Foolishly trying to command fibre crafts.

This morning I played some more with a design for the crocheted squares:

I gave up on the random piecing together. It was just too hard. Instead I tried some rectangular designs:

Ohoo, the next one works, strips! Alternating strips of various blocks, reading from left to right, solves the problem I keep having with the second axis:

Happy with my solution I put away the squares and drove to the cabin.

I drove my own car and I thought about the blanket all the way. When I arrived in the little patch of forest I had come to the conclusion that although strips are nice and neat, I rrrrrrrrreaaaaaallly like the “randomness” of the Crazy Patchwork Blanket and the Babette blanket:
 pic and blanket by Olivia Rainsford, designer of the Crazy Patchwork Blanket

Right. My blanket needs to be “random”. Not strips. I’m ready for solutions.
Out comes the graph paper!

I’ve got 75 Large squares, 18 Medium, 25 Small and 38 of the adorable Extra Small.
This is how they fit together:
1 L = 2 XS
2 L = 3 S
4 L = 5 M

The difference between my squares and those of the two “random” blanket designs is that all their squares relate to each other and can be used to make squares, consisting of 5 or maximum 8 squares of various sizes. My M’s don’t play well in that regard…

Now thinking of upscaling them into SuperXXMs, like the one my pencil is pointing to. Both official designs use several really large squares.

They can be upscaled to an L easily, all I need to do is crochet one other round to them. But a XL might work better, seeing it plays well with both Ls and XSs. Besides, my Ls have a certain colourscheme.

Anyway. I’m at the cabin now and my weekend starts with pencil and graph paper. I brought the balls of acrylic and a bunch of little flowers with me. But I left all the squares in the city so I can’t play with composition nor enlarge M-squares!

I left them because I didn’t want “to make a mess in the cabin”.
How foolish of me:
Inside the cabin
Nope. Better not make a mess here. It’s so tidy, it looks like an IKEA catalog. Clearly neatly organized people live here! People who declutter daily. Is that a cat on the sewing chair? Again?!

Talk about foolish: the trousers I was sewing stumbled into unwearable right at the finish line.
bad at sewing trousers... bad at sewing trousers...
Something went wrong, I think it was the linen stretching during sewing or something? The front is too wide and the pockets are ruffling. I laid them aside to show my teacher at a later stage.

So naturally I delved right into sewing a dress shirt.

I’m picked up trying to perfect my basic pattern again. Once it’s done I’ll be cranking out shirts that fit me perfect and in the right colours and that go so well under handknitted vests!

I had tried the ultimate self drafted pattern right before Summer, the result of a pattern drafting class I took about a year ago. Many months of frustration while I had to wait wait wait before we would address a dress shirt.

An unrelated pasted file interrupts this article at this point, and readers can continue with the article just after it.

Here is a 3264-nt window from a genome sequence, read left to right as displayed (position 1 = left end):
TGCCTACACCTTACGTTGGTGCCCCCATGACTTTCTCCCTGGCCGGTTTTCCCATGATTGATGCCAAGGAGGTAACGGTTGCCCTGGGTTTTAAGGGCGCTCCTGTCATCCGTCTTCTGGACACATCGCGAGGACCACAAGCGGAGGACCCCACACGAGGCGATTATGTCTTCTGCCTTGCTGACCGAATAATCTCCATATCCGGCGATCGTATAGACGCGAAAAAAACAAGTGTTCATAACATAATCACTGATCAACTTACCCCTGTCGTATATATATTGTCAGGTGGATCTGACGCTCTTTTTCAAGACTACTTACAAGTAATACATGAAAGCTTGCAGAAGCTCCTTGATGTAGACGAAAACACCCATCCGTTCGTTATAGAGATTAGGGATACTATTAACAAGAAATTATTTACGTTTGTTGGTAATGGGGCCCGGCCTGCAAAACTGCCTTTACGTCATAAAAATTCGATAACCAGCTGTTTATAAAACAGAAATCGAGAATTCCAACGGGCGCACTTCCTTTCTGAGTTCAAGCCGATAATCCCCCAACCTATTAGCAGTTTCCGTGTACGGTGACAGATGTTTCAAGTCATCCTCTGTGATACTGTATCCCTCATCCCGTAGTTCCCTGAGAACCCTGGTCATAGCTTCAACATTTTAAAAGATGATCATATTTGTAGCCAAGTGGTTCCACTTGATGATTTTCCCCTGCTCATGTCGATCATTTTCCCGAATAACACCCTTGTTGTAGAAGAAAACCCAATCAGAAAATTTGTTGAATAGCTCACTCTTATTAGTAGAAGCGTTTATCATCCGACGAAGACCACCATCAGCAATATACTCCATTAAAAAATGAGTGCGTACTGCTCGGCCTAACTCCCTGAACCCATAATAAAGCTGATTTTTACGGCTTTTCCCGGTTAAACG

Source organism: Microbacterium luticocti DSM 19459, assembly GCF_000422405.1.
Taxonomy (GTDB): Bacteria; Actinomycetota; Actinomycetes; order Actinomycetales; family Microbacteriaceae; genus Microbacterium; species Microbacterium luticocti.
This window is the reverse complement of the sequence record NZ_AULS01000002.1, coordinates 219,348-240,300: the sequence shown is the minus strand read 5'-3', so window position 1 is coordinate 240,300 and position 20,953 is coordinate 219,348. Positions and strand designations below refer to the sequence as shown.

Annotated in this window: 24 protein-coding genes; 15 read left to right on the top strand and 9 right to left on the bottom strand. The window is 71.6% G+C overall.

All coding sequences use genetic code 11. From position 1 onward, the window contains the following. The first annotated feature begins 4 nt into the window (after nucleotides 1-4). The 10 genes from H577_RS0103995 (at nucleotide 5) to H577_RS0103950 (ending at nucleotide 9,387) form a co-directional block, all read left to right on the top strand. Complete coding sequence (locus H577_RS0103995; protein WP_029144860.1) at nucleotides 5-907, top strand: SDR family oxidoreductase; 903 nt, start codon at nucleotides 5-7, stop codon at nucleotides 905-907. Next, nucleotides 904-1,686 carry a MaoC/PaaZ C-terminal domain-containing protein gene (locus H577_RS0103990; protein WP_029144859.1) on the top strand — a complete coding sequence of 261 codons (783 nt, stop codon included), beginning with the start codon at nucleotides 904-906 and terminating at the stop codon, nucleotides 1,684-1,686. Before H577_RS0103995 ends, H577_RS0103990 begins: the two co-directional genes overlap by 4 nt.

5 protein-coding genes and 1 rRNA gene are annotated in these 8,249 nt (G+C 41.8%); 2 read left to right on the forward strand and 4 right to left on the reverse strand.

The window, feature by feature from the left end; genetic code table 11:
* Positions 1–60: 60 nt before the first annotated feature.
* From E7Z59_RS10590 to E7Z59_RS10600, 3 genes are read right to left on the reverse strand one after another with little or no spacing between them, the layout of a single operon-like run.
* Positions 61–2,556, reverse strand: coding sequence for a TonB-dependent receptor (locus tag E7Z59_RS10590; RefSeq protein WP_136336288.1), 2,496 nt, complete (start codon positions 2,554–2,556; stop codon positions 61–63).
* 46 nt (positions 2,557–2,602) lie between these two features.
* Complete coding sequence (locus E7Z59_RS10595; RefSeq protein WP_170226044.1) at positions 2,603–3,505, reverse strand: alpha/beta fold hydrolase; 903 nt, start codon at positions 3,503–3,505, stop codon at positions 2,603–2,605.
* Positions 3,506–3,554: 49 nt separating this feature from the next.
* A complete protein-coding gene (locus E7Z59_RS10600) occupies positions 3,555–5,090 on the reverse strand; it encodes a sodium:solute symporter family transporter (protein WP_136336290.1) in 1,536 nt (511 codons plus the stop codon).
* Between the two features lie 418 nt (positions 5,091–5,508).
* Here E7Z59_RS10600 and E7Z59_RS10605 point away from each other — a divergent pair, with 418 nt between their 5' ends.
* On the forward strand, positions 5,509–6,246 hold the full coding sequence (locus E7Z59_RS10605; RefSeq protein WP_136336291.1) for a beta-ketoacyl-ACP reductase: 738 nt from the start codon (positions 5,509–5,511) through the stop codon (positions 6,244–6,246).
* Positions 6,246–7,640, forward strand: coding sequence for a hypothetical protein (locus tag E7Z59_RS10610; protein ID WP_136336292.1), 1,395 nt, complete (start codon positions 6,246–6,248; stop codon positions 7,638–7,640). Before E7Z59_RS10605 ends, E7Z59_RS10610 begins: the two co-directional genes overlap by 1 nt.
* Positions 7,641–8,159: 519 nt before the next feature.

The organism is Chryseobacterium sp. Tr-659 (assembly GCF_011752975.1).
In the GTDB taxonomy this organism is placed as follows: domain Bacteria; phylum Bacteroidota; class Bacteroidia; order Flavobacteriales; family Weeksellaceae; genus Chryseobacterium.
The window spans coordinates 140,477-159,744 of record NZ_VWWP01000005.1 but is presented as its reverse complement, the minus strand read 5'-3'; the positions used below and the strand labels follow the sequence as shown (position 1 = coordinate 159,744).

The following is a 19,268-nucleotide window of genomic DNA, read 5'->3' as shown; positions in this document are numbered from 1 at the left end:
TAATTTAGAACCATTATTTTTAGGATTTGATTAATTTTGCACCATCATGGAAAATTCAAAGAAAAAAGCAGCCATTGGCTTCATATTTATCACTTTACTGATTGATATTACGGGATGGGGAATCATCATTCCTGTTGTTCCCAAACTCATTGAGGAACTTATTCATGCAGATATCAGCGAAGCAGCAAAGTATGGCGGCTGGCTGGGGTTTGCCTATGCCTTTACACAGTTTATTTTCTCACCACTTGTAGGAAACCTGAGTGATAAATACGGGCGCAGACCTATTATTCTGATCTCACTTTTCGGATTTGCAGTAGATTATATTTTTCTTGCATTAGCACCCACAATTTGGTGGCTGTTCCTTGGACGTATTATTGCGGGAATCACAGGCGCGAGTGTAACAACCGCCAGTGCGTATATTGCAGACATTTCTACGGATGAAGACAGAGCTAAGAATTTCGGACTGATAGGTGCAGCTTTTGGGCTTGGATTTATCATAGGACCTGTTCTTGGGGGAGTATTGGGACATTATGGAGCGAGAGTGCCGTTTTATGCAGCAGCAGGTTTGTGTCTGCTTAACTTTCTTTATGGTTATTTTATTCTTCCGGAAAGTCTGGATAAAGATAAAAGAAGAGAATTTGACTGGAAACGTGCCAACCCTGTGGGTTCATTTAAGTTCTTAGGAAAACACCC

Finally we did and I bought some cheap 100% cotton in the right colour and made a real dress shirt, right before Summer. But it went very wrong because apparently I had bought the wrong fabric: a very slippery cotton which made the measuring, cutting and sewing not very precise. I took my shirt to the last class of pattern drafting and got a lot of critique. Lots of helpful critique but the shirt itself was a failure.

Based on the critique I made some adjustments to the pattern and am now resewing it in a quality cotton.

But you know. Sewing. You need a brain and some luck for sewing.

I got salad brain and pinguins instead:
Sewing collar stand shirtmakingSewing collar stand shirtmaking
Sewing collar stand shirtmaking
Gargl.

Besides repeatedly getting fabric caught while sewing, the neckline is too high and too tight. That’s a pattern issue! My Slippery Cotton Shirt was too low so I made it a bit higher. Even put in a zip (instead of buttons) which goes right to the top.

Now it’s too high. Because the slippery cotton shirt lied to me and my teacher.
Can’t lower it though because of the zipper. Well, I’ll manage to lower it a bit, right down to the top teeth of the zipper. This only gives me a mere centimeter extra. But perhaps it’s enough. It does mean I can finish this shirt and perhaps end up with something a little bit wearable. Or at least tell me things about the pattern. And then the next shirt will be perfect. If I manage to sew with concentration.

Lowering the neckline meant that this nicely executed collar is now too long for its collar stand:
Sewing collar shirtmaking
Hmpf.
So when I get back to the city after this weekend I need to do some collar surgery. Either try and take in the short sides of this one or sew a whole new collar. I do have some fabric left…

But I need it to cut a third sleeve. Because I sewed one sleeve placket on the wrong side. Sigh.
Let’s just say I’ve now got two left sleeves, from the elbows down. Not sure if I can get away with calling the draft vent on my right upper wrist “a design feature”.

We’ll see. I wasn’t kidding about the brain salad.
But at least I have penguins! And birds with hats and seals with mittens and handknit sweaters:
setting a lap zip in a dress shirt button band
What do you think about that zipper? I’m working on a foot treadle sewing machine, a Singer, that only has the straight stitch, no button hole stitch. I thought this was a nice solution, a separating zipper behind a lap as wide as the button band. It also has a zip guard at the back, so the zipper won’t touch my skin.

Other solutions for people without button hole facilities are snaps and loops and buttons. Those last ones can be stylish too:

from the Collette blog

(I’m soooo procrastinating writing this to you. I should use my graph paper, think up smart wooly things for my blanket!)

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